It looks like they are hanging over the front edge of the shelf.

I think you need to get someone in there who truly knows how to go through a system mic input to speaker, wire by wire, test the speakers, figure out what is going on, how it's truly put together and then make the needed changes.

If the rigging is what it looks like some companies will not touch the speakers unless they can do the rigging correctly.

I'll check the Klipsch, but I don't think they're hanging over the edge. Do you have someone in Palm Beach or Broward that you would recommend? We don't have much of a budget but I'll pay out of my pocket for someone who can help out.

Supposedly the guy who set it up is still around and I can hire him for an hour or two. More if necessary. But between the rigging and the EQ I suspect that I might want a second opinion.

And yes, they are supposed to be VERY heavy. It was apparently a monster job to get them up there in the first place.


« Last Edit: July 31, 2018, 10:32:01 pm by David Kulick »
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David Kulick

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Re: Newbie Soundcraft GB4-32 questions
« Reply #22 on: July 31, 2018, 10:29:52 pm »

The not so nice way to describe your system is that it is:
...

Thanks Luke, there's a lot there. I'm reminded of occams razor; the simplest answer is usually the correct one. I'm sort of surprised to think of the system as antiquated since the board is only a few years old. But the speakers and their placement is well older than the system.

I'm also surprised about the EQ on the monitors. EQ on the mains makes sense since that's the sound that's bouncing around the hall, but the monitors should only be audible on the stage and I'd think it should be fairly simple. Testing these things is tough though without someone actually playing.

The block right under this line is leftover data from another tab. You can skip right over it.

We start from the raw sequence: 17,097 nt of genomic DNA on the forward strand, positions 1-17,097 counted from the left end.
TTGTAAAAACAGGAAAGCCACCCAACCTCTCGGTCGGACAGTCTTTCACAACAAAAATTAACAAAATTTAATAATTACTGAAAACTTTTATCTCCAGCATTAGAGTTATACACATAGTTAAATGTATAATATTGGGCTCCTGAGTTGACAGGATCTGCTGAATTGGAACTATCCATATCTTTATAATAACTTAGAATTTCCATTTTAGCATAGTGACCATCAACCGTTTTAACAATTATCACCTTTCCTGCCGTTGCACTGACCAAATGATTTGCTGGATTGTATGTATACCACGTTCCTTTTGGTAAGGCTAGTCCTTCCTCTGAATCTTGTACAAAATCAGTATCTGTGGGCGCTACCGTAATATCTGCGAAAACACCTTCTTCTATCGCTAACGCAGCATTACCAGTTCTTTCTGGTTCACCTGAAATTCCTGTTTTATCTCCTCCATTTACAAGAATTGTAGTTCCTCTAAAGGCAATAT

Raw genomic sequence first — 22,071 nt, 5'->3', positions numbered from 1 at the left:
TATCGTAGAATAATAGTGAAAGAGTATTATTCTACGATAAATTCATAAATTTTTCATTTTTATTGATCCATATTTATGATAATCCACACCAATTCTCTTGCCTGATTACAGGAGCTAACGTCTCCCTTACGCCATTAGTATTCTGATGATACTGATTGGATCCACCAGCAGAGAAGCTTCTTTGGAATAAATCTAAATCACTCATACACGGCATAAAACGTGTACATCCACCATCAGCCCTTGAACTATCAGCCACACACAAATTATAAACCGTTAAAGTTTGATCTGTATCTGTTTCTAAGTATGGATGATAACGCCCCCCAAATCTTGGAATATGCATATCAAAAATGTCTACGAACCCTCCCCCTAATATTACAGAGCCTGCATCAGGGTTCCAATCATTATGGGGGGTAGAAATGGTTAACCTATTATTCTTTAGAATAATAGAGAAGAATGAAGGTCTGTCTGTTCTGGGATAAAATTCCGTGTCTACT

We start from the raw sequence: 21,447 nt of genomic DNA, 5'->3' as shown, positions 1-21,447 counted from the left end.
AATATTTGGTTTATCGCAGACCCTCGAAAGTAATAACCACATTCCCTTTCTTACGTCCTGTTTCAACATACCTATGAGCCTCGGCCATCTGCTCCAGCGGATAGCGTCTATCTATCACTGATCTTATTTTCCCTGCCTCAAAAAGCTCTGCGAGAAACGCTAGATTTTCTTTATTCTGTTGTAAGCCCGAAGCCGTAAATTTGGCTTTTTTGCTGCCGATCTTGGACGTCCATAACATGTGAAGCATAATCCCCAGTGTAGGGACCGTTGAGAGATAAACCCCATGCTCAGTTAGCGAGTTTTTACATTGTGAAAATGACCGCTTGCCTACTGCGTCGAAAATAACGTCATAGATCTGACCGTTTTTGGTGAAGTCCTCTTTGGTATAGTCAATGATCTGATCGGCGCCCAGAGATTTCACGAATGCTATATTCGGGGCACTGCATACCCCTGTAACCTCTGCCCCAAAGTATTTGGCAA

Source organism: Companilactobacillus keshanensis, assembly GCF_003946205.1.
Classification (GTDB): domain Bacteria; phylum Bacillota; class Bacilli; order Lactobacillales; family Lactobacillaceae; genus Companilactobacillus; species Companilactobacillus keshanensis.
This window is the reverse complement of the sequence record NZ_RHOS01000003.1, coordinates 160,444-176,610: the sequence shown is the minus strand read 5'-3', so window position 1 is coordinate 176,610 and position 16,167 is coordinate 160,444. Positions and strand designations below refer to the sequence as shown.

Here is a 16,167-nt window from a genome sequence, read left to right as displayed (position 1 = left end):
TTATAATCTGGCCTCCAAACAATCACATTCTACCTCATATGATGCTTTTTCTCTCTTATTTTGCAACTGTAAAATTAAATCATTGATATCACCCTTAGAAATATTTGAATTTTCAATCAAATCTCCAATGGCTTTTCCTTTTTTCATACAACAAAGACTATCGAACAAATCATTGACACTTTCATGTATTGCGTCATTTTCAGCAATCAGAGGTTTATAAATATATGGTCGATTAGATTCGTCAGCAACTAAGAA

We did a drum test over the weekend. Basic drum kit, only one tom and one floor tom, kick, snare, cymbals. Set up the mikes on the drums, all pointing away from the other sound sources and used four overheads (talk about overkill). We used the two condenser mikes that came with the kit (those use phantom power), and I put an SM57 right next to each of those. I just wanted to hear the difference between the two sets of mikes.

I couldn't really hear much of a difference. I'm not even sure how to describe the difference - the 57s were maybe a bit brighter. Nothing that really is going to matter.

The whole drum mike setup was likely overkill. The drums are so loud by themselves that I put on headphones so I could hear them clearly through the system. Of course with the rest of a band playing, that will be a different story. I did test them running straight into L/R and then turned that off and set them to group 1 and sent that to L/R and it made no difference at all except that there was one master volume control for the drums.

We'll do a real run-through on Thursday. I know a guy who plays in a band and they were going to do a rehearsal Thursday so they'll do it in our theater and we'll get to set the whole thing up without the pressure of a crowd building up outside. I'll have some of my friends hang out and we'll figure out what sounds good. Should be both fun and educational.